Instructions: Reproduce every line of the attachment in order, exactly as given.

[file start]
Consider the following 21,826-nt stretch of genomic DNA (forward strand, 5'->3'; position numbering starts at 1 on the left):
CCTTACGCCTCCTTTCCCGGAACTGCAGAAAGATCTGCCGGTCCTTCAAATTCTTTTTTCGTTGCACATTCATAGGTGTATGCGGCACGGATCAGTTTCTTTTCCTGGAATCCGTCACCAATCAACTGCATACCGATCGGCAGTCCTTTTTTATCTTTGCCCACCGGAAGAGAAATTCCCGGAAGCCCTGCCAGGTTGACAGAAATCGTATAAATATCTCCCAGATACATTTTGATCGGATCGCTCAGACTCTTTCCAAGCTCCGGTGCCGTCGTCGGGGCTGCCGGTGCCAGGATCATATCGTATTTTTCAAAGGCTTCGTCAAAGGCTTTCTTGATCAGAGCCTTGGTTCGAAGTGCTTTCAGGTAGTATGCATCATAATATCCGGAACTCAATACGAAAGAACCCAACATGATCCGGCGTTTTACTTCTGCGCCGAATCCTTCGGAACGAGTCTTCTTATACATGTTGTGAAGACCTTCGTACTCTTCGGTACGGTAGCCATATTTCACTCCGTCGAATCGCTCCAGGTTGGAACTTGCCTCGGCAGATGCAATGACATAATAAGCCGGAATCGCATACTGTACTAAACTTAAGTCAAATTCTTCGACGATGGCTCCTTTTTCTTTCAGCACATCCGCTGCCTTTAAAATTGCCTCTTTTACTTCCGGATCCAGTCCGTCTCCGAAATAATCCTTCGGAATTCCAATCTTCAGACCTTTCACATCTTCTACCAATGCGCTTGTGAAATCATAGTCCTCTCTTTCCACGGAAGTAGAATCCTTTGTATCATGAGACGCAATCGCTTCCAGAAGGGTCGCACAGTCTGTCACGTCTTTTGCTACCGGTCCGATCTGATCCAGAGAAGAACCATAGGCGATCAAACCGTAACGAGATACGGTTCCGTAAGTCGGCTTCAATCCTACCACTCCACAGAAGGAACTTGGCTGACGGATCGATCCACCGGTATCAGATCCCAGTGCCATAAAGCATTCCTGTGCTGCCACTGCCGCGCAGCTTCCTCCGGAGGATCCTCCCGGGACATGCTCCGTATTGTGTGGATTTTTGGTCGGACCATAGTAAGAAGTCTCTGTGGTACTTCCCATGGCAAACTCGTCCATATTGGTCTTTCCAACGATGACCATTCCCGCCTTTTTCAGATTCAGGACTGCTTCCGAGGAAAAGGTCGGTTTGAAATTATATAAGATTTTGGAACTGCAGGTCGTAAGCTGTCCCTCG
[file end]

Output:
Consider the following 21,826-nt stretch of genomic DNA (forward strand, 5'->3'; position numbering starts at 1 on the left):
CCTTACGCCTCCTTTCCCGGAACTGCAGAAAGATCTGCCGGTCCTTCAAATTCTTTTTTCGTTGCACATTCATAGGTGTATGCGGCACGGATCAGTTTCTTTTCCTGGAATCCGTCACCAATCAACTGCATACCGATCGGCAGTCCTTTTTTATCTTTGCCCACCGGAAGAGAAATTCCCGGAAGCCCTGCCAGGTTGACAGAAATCGTATAAATATCTCCCAGATACATTTTGATCGGATCGCTCAGACTCTTTCCAAGCTCCGGTGCCGTCGTCGGGGCTGCCGGTGCCAGGATCATATCGTATTTTTCAAAGGCTTCGTCAAAGGCTTTCTTGATCAGAGCCTTGGTTCGAAGTGCTTTCAGGTAGTATGCATCATAATATCCGGAACTCAATACGAAAGAACCCAACATGATCCGGCGTTTTACTTCTGCGCCGAATCCTTCGGAACGAGTCTTCTTATACATGTTGTGAAGACCTTCGTACTCTTCGGTACGGTAGCCATATTTCACTCCGTCGAATCGCTCCAGGTTGGAACTTGCCTCGGCAGATGCAATGACATAATAAGCCGGAATCGCATACTGTACTAAACTTAAGTCAAATTCTTCGACGATGGCTCCTTTTTCTTTCAGCACATCCGCTGCCTTTAAAATTGCCTCTTTTACTTCCGGATCCAGTCCGTCTCCGAAATAATCCTTCGGAATTCCAATCTTCAGACCTTTCACATCTTCTACCAATGCGCTTGTGAAATCATAGTCCTCTCTTTCCACGGAAGTAGAATCCTTTGTATCATGAGACGCAATCGCTTCCAGAAGGGTCGCACAGTCTGTCACGTCTTTTGCTACCGGTCCGATCTGATCCAGAGAAGAACCATAGGCGATCAAACCGTAACGAGATACGGTTCCGTAAGTCGGCTTCAATCCTACCACTCCACAGAAGGAACTTGGCTGACGGATCGATCCACCGGTATCAGATCCCAGTGCCATAAAGCATTCCTGTGCTGCCACTGCCGCGCAGCTTCCTCCGGAGGATCCTCCCGGGACATGCTCCGTATTGTGTGGATTTTTGGTCGGACCATAGTAAGAAGTCTCTGTGGTACTTCCCATGGCAAACTCGTCCATATTGGTCTTTCCAACGATGACCATTCCCGCCTTTTTCAGATTCAGGACTGCTTCCGAGGAAAAGGTCGGTTTGAAATTATATAAGATTTTGGAACTGCAGGTCGTAAGCTGTCCCTCG